According to studio estimates, Pixels earned $24 million from 3,723 locations this weekend. That was not enough to knock Ant-Man out of first place, denying Sony their last chance to salvage something positive from Pixels’ debut. Not long ago, Pixels was expected to open in the $50 million range. As the film’s word of mouth became more and more toxic, however, Sony was quick to scale back expectations with a projection of $25 million. That’s about where Pixels wound up, though for a movie that cost $88 million there’s just no way to put a positive spin on that number. Pixels now joins a select class of 2015 summer box office misfires that includes Tomorrowland and Terminator: Genisys.
Without being able to market Pixels as “the number one film in America,” the one hope Sony can cling to now is a good showing on the international market. Terminator: Genisys may have stalled in North America, but the film’s worldwide take already tops $305 million thanks to international sales. Clearly, Adam Sandler cannot rival the Terminator franchise in terms of global appeal, but the comedian has done well with recent international releases. Last summer’s domestic flop Blended brought in $80 million overseas (compared to $46 million in North America) and Grown Ups and Grown Ups 2 each topped $100 million in international grosses. Assuming Pixels’ videogame graphics help it stand out in an already crowded marketplace, it still has a chance to make up for its domestic shortcomings.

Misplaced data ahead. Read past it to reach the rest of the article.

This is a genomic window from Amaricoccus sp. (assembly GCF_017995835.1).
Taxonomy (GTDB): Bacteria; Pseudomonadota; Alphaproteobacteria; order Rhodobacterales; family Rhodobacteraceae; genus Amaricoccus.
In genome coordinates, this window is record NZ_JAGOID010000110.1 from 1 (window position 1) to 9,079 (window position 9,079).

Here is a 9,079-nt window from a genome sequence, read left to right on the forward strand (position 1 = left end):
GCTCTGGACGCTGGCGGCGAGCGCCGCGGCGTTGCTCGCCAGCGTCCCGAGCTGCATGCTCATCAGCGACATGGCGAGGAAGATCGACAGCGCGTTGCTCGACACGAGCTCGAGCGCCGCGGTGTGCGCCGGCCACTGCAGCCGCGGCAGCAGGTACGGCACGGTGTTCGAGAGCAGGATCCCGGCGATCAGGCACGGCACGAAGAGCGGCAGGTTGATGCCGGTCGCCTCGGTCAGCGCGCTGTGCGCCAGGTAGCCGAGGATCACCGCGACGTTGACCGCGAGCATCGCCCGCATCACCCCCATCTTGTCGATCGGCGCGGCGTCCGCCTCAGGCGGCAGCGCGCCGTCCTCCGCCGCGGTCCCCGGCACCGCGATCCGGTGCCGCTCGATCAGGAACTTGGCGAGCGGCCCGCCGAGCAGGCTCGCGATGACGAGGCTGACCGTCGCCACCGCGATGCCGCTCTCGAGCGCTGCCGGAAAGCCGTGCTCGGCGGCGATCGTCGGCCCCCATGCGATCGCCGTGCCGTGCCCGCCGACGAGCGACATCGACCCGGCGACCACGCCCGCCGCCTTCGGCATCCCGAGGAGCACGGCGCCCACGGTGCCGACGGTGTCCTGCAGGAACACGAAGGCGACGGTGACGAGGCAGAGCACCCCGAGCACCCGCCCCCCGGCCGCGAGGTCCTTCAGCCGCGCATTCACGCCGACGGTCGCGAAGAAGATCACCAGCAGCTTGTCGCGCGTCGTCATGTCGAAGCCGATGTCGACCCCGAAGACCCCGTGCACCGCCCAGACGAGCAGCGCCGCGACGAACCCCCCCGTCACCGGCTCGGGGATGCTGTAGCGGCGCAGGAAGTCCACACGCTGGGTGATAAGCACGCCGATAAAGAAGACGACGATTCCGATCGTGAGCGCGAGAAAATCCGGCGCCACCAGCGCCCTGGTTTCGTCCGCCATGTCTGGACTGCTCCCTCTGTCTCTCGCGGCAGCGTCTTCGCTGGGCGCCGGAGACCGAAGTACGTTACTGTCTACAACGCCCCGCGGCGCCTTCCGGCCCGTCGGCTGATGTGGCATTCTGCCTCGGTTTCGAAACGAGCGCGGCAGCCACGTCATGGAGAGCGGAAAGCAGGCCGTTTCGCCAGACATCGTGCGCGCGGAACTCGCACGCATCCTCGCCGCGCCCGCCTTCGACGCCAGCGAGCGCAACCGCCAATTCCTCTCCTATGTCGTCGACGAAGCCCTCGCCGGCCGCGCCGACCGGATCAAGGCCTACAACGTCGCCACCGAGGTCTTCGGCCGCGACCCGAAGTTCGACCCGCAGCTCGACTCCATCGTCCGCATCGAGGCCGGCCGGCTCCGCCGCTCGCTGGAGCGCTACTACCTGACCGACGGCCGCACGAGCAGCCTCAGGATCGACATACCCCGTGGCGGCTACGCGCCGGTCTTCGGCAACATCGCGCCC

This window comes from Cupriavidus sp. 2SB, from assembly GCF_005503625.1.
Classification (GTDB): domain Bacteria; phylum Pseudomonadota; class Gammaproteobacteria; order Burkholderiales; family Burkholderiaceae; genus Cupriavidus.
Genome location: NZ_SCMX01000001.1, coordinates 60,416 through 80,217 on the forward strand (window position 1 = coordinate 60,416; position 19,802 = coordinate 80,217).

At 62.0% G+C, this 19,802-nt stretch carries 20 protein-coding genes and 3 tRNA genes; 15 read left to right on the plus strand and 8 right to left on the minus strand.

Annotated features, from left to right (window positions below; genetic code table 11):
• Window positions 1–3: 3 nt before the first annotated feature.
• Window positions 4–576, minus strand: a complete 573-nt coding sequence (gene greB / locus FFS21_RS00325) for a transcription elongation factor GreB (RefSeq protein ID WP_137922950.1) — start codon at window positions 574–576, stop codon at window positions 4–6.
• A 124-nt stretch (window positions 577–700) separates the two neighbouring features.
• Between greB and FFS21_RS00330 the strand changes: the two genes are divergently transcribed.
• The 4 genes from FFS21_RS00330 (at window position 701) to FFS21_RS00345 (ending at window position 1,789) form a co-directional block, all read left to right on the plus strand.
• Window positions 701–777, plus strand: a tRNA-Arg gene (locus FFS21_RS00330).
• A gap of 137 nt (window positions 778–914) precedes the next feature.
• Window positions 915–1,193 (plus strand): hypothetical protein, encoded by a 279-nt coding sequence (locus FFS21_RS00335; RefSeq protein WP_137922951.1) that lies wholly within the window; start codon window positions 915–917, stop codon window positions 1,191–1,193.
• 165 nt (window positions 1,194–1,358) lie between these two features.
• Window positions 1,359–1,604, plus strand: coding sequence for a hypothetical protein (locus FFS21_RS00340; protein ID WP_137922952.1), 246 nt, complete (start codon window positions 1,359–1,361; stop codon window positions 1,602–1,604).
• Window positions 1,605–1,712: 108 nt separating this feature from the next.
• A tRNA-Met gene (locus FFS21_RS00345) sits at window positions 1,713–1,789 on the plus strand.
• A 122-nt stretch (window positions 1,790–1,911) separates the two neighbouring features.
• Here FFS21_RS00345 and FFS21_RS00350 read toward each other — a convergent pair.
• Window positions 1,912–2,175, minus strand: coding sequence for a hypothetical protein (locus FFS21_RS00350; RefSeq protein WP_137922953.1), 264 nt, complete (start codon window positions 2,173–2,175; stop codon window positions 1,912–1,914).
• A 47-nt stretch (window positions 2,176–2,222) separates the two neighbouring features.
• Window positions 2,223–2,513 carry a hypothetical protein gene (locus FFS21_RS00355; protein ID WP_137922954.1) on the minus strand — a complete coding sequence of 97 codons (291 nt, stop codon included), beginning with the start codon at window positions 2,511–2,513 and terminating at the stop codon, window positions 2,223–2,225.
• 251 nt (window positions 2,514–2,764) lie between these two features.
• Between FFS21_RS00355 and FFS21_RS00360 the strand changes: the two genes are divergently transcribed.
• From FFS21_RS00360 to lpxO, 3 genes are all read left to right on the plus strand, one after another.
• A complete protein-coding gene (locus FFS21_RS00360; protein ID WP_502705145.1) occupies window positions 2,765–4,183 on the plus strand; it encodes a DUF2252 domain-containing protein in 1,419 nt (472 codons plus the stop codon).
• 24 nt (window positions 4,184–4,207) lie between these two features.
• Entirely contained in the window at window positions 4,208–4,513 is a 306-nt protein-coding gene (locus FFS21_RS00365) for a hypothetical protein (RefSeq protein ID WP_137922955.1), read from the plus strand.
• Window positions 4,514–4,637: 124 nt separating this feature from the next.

With an estimated $24.8 million in its sophomore frame, Ant-Man remained in first place this weekend: thanks Pixels! The tiniest Marvel superhero was down 57% from his debut one week ago, which is in the average range for a Marvel Cinematic Universe release. Ant-Man also made it past $100 million on Sunday, its tenth day in theatres. That puts it 9% ahead of 2008’s The Incredible Hulk at the same point in its domestic run. Worldwide, Ant-Man has earned over $226.4 million.
Universal had this weekend’s third and fourth highest-grossing films with Minions and Trainwreck. Minions remained strong on its third weekend in theatres with a domestic total of $261.6 million and an impressive $759.4 million in global earnings. The Amy Schumer/Judd Apatow comedy Trainwreck was down just 42% in its second frame, giving it a ten-day domestic total of $61.5 million.
The Weinstein Co.’s Southpaw opened in fifth place with an estimated $16.5 million from 2,772 locations. Prior to its release on Friday, the R-rated boxing drama starring Jake Gyllenhaal had a high-end projection of $15 million for its debut frame. The fact that it beat expectations already qualifies Southpaw as a runaway hit compared to its fellow new releases.
The last of those releases was the teen drama Paper Towns, distributed by Fox. Based on the novel by John Green (author of teen drama blockbuster The Fault in Our Stars), Paper Towns was also expected to bring in $15 million this weekend. Instead it earned an estimated $12.5 million from 3,031 locations, or a per-screen average of $4,124. That seems disappointing until you realize that Paper Towns was budgeted at just $12 million. Adding in the $16 million it’s earned from international theatres, Paper Towns is already successful – financially speaking.
Of course, there’s no greater success this summer than Jurassic World. Earlier this week, the Universal blockbuster overtook Marvel’s The Avengers to become the third highest-grossing release of all time at the worldwide box office. Avatar and Titanic remain in first and second place, respectively.
Total box office earnings were down slightly over the same frame in 2014, when director Luc Besson’s Lucy became a surprise hit with a debut of $43.8 million. Next weekend brings Mission: Impossible – Rogue Nation, which is expected to earn at least $75 million. Considering the goodwill engendered by the last M:I release (2011’s Ghost Protocol) that projection may be on the low side. Then again, some of us thought that Pixels was going to hit $50 million this weekend so a bit more caution is hopefully understandable.